I’ll be honest, I’m feeling a little overwhelmed by how much I want to read, watch and see right now. After writing about Jesmyn Ward’s new novel Sing, Unburied, Sing in last month’s Culture Essentials, I went down a serious rabbithole and have been voraciously consuming all her work, while also keeping in mind that Jennifer Egan has a new book out on Oct. 3, and there’s a stack of library books next to my bed that I still need to get to, as well, not the least of which is Lincoln in the Bardo, George Saunders’ novel that came out back and March and I still haven’t cracked. On top of all that, good movies are hitting the theater with regularity, all my guilty network television pleasures are back on the air, and there are several new series coming out this month that are must watches, and Harry Dean Stanton’s death has me wanting to spend and evening with an Alien, Aliens double feature. Plus, there are so many new museum and gallery shows that are up or opening soon (keep a close eye on the new and improved Ideal Week for more of these), and of course, the chance to win the Springsteen on Broadway lottery at any moment (more on that, below). Here are 10 more suggestions for an exceptional October.
10. Lou Reed: A Life, Anthony DeCurtis, Oct. 10
Maybe it’s the cost of living, maybe it’s the proliferation of Whole Foods and Chase branches, maybe it’s simple nostalgia, but the bad old days of New York City have not lost any of their allure as of late, with The Deuce on HBO inspiring photo arrays like this one from Esquire. Hell, I started crying while talking about Patti Smith’s memoir Just Kids the other day. Smith notwithstanding, no one personifies old New York more than Lou Reed, and Anthony DeCurtis, another New York native and long-time Rolling Stone editor, has written a biography that does the legend justice.
9. Blade Runner 2049, Oct. 6
In general, I’m of the opinion that Hollywood needs to invest more in scripts and writers and less in CGI, franchise rights and reboots. I’d hardened my heart against the idea of a Blade Runner sequel because of my deep and abiding love of the original (you can see backdrops from the set at the Museum of the Moving Image in Queens, if you really want to nerd out). Watching the trailers for Blade Runner 2049 though, gave me enough hope to start reading reviews. In The Guardian Peter Bradshaw writes, “Its mind-boggling, cortex-wobbling, craniofacial-splintering images are there to trigger awe or even a kind of ecstatic despair at the idea of a post-human future, and what it means to imagine the wreck of our current form of homo sapiens.” Ok, sign me up for some spectacle.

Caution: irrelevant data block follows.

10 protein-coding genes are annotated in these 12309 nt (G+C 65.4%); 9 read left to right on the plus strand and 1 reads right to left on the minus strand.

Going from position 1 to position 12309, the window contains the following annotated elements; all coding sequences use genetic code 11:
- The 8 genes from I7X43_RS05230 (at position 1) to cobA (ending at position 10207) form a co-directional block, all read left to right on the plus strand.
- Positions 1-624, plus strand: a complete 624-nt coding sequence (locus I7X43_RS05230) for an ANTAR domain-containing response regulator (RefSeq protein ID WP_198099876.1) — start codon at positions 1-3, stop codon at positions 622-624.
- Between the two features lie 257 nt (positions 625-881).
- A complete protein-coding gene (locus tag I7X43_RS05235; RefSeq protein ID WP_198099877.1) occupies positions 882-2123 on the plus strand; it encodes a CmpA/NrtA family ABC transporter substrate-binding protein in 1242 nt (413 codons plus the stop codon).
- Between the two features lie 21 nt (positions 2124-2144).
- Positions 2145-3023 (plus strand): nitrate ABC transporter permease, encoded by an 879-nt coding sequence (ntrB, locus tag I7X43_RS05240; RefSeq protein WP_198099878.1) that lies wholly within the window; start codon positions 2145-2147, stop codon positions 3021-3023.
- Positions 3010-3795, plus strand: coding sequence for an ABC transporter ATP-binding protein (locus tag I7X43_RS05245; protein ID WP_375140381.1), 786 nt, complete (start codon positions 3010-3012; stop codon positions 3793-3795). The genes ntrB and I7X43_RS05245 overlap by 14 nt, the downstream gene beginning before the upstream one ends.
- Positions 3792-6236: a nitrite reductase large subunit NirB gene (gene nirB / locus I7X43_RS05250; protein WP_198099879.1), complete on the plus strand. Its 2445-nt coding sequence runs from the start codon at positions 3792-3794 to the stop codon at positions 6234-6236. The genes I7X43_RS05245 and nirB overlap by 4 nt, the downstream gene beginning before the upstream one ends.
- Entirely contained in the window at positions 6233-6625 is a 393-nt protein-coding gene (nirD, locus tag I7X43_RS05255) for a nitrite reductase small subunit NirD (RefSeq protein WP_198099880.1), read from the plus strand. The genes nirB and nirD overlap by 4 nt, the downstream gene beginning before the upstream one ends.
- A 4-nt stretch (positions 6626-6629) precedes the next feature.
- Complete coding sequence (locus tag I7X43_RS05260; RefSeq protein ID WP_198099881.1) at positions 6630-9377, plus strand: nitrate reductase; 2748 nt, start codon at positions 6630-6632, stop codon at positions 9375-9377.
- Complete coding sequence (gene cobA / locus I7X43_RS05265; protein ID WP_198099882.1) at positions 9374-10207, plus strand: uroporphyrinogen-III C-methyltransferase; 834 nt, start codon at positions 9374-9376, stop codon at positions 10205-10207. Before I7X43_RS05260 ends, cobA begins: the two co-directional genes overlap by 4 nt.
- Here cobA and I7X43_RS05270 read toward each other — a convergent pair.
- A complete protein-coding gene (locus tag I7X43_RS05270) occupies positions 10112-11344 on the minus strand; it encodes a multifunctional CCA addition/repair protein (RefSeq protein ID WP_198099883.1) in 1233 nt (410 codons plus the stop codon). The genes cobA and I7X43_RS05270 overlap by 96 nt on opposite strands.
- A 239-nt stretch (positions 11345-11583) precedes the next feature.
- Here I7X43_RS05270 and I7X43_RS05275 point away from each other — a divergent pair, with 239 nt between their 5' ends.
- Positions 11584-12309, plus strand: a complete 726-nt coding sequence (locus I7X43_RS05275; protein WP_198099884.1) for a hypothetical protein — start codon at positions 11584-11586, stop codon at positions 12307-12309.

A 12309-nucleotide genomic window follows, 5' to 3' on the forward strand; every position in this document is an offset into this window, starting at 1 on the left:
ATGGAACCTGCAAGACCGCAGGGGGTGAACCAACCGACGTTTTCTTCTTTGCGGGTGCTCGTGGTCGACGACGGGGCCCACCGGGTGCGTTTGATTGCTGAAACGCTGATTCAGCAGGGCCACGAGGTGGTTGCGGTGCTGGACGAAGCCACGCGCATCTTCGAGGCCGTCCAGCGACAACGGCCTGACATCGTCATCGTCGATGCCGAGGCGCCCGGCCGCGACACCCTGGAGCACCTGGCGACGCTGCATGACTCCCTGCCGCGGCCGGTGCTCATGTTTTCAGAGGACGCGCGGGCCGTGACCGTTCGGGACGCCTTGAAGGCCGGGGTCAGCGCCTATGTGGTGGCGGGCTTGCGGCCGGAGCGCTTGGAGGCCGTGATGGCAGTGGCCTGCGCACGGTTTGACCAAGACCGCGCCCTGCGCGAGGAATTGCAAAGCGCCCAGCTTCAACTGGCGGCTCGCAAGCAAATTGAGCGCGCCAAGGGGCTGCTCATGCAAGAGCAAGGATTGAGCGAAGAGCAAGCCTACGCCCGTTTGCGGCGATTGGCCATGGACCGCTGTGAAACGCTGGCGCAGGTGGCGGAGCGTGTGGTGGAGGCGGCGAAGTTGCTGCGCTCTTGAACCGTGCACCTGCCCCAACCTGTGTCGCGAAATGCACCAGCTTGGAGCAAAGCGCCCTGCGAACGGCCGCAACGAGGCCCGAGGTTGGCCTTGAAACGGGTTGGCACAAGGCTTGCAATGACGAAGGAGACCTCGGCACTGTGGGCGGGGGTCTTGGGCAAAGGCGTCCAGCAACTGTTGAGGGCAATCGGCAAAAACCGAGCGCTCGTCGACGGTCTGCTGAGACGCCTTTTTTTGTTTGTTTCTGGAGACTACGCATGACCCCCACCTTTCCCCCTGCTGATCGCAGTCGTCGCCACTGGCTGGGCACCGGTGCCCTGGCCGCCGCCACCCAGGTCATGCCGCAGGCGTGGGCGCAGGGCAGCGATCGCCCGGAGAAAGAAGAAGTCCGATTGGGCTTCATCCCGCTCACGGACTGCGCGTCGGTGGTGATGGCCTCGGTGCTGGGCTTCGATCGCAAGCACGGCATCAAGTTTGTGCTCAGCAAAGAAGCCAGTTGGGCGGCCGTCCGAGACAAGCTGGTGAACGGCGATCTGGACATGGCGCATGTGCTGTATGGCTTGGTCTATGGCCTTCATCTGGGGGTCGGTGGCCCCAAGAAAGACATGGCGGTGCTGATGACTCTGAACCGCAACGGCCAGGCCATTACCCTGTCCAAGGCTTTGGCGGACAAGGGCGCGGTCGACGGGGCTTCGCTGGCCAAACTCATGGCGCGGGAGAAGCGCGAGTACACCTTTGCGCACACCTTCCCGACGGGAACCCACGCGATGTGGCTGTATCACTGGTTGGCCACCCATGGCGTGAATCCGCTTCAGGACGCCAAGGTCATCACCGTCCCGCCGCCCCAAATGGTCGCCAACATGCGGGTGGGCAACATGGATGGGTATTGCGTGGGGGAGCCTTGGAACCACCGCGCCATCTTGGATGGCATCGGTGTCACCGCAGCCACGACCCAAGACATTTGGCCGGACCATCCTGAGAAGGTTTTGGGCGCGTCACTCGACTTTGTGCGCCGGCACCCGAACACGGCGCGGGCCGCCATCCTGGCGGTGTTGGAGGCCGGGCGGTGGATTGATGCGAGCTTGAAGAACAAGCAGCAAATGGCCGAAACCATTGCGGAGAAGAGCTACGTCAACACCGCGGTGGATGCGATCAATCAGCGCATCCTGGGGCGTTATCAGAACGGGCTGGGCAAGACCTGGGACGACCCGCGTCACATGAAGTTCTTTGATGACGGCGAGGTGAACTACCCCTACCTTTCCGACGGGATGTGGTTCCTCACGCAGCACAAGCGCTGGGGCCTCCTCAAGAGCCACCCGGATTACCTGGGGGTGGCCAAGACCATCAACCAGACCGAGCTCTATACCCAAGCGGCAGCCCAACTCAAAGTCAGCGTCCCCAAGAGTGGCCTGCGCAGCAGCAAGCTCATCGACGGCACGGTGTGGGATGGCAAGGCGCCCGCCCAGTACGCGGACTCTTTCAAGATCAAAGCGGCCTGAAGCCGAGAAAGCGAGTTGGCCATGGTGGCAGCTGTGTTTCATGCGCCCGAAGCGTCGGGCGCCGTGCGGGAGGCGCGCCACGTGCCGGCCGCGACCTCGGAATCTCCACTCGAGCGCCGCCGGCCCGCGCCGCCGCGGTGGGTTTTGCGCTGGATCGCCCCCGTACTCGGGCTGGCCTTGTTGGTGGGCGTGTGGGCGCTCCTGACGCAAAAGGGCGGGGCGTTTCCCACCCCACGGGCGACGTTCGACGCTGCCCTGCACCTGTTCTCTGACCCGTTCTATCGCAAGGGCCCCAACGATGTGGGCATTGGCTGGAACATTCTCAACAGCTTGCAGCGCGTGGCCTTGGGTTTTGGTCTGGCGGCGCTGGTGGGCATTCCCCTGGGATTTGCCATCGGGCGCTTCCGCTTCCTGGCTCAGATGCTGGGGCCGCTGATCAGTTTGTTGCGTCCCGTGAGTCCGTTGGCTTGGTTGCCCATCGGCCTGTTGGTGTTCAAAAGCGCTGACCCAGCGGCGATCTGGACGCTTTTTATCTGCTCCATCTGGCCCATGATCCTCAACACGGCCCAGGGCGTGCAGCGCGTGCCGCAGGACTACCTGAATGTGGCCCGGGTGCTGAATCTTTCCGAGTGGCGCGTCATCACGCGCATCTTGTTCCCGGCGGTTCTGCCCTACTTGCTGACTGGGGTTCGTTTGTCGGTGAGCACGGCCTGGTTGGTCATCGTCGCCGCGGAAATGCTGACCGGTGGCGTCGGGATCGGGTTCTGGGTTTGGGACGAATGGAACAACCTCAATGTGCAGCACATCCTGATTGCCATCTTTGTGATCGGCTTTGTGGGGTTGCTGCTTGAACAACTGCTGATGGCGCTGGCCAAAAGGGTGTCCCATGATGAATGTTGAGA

8. We Were Eight Years in Power: An American Tragedy, Ta-Nehesi Coates, Oct. 3
Ta-Nehesi Coates writes about race in America with incredible clarity, elegance and passion. His book-length essay Between the World and Me isn’t just an crucial piece of African-American scholarship, the way he uses language in it made me stop and re-read sentences, paragraphs, whole pages over several times just to linger over the way he constructs a sentence, turns a phrase, makes an argument crystal clear. His new book, We Were Eight Years in Power, is a collection of essays on race that he wrote throughout the two terms of the Obama administration. Some are specifically about the Obamas, others cover reparations and mass incarceration. I read several of the essays in the book when they first appeared in The Atlantic, and I can say that if you find the 140-character bursts of emotion that are passing as a serious conversation about race inadequate in these difficult times, you should definitely spend some time with Coates.
7. Mass Eduction, St. Vincent, Oct. 13